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Harper and Modi announce a Canada-India ’free trade’ agreement by September

The two countries also cut a $350 million deal during Modi’s visit under which Canada’s largest uranium producer, Cameco Corp, will supply 3,220 metric tonnes of uranium concentrate for Indian nuclear power reactors over five years, beginning this year. | April 16, 2015

Harper and Modi announce a Canada-India ’free trade’ agreement by September

By Brent Patterson

Efforts are being stepped up to conclude a Canada-India Comprehensive Economic Partnership Agreement (CEPA) by September, just prior to the October 19 federal election. This agenda was announced as Stephen Harper met with Indian Prime Minister Narendra Modi in Ottawa yesterday.

The Toronto Star reports, "In an unexpected comment, Harper said the two leaders agreed to push hard for a quick resolution of Canada-India free-trade talks, which have been bogged down since 2010. Harper, whose efforts to land free-trade deals with Canada’s important trading partners will be a key plank in his campaign leading up to the October election, said the deal with India would be completed by September."

The Ottawa Citizen adds, "Canada and India have re-launched stalled free-trade talks, with the two sides holding a ninth round of negotiations last month in India, after the eight round took place in Ottawa in June 2013. ...Modi said the two countries will ’implement the road map’ to conclude the free-trade negotiations by September 2015. Harper said he’s hopeful the two sides will be able to conclude negotiations but acknowledged ’there are many issues to be resolved’."

The newspaper also notes, "Harper’s government signed a foreign investment promotion and protection agreement (FIPA) with India in 2007, but the Indian government has not yet ratified the deal. ...The Indian prime minister said he’s confident the two sides will conclude the FIPA ’very soon’ but didn’t give a specific timetable." India Today adds, " Modi said the Bilateral Investment Promotion and Protection Agreement (BIPPA) will also be concluded soon."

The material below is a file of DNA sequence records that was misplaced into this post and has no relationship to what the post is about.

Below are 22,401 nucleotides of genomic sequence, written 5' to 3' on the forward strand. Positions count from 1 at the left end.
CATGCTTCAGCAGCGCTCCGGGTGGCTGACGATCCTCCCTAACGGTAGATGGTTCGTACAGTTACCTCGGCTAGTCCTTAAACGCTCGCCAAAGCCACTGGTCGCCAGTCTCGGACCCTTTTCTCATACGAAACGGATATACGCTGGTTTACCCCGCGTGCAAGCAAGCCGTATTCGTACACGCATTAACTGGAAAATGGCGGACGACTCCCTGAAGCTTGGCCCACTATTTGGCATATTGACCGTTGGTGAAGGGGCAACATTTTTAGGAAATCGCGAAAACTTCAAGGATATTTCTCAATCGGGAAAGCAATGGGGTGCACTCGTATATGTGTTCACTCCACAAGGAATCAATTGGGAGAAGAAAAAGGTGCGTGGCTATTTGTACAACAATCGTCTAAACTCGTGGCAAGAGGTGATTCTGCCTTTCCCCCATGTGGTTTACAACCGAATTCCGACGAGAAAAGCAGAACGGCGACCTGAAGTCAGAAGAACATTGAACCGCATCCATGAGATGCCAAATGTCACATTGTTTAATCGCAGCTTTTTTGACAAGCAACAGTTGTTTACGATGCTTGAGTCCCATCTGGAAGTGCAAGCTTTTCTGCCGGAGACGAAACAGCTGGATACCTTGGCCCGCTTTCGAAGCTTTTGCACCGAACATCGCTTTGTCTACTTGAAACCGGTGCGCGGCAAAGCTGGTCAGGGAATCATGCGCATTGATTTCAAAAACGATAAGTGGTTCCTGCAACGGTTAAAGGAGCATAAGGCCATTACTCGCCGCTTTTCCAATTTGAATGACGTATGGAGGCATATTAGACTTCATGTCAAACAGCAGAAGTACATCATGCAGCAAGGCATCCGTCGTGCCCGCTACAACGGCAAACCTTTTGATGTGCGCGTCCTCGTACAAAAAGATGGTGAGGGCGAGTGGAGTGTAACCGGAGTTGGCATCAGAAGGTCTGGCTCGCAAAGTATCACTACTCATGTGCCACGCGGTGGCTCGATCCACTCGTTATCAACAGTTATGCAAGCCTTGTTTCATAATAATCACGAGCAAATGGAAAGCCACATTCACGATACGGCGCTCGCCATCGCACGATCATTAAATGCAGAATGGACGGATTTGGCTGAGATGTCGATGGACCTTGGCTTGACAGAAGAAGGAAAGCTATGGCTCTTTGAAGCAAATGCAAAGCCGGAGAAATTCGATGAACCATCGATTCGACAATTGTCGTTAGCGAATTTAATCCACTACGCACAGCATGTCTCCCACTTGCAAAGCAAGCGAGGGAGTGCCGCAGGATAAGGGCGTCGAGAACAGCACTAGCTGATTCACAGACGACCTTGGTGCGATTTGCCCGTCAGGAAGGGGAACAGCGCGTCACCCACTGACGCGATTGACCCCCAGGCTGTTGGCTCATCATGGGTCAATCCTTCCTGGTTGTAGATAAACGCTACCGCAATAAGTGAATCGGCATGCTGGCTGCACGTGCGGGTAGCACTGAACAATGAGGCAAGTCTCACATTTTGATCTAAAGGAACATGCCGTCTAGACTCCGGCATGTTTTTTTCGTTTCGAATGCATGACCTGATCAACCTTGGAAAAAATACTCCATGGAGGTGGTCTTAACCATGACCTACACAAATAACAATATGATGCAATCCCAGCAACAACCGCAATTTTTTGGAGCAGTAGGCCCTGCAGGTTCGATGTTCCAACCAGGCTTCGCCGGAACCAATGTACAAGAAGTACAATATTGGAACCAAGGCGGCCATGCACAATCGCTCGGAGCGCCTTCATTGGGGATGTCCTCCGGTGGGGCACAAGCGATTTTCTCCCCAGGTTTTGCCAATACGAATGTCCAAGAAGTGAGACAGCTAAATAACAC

Yesterday, Globe and Mail columnist Barrie McKenna wrote that both a CEPA and FIPA/BIPPA were unlikely in the near future.

He commented, "[CEPA] remains mostly an aspirational goal" because of "India’s highly protected market and the entrenched positions of both sides on key sensitive issues." He specified, "A key stumbling block to full free trade is that Canada wants a lot in terms of access for its goods in a highly protected market, but has relatively little to offer in return because tariffs are already relatively low here. And Ottawa is reluctant to give the one thing India really wants — freer mobility of visitors and temporary service workers here, [according to Stewart Beck, chief executive of the Asia-Pacific Foundation of Canada]."

We’ll be monitoring these negotiations. Most notably we’ll be watching to see if the agreements include an investor-state dispute settlement (ISDS) provision. It’s expected that they would, but the Indian government has previously been opposed to the controversial provision.

It was also announced that Saskatoon-based Cameco has signed a $350 million deal that will mean seven million pounds of uranium mined in northern Saskatchewan will be exported to India.

The Council of Canadians opposes investor-state dispute settlement provisions in "free trade" and "investor protection" agreements, such as the proposed Canada-India CEPA and FIPA. We call for transparent and democratic negotiations for fair trade agreements that benefit people, respect human rights and protect the environment. We reject "free trade" agreements that constrain governments from acting in the public interest and that entrench corporate rights. We have also called for a ban on uranium mining which creates toxic tailings and poses water contamination and other environmental risks and health hazards.

This evening, Council of Canadians organizer Harjap Grewal will be speaking at a rally in Vancouver to denounce Modi’s human rights record and to highlight that CEPA and FIPA are designed to promote the rights of transnational corporations at the expense of the rights of local communities to make their own decisions about social, cultural, environmental and economic policy.

 source: rabble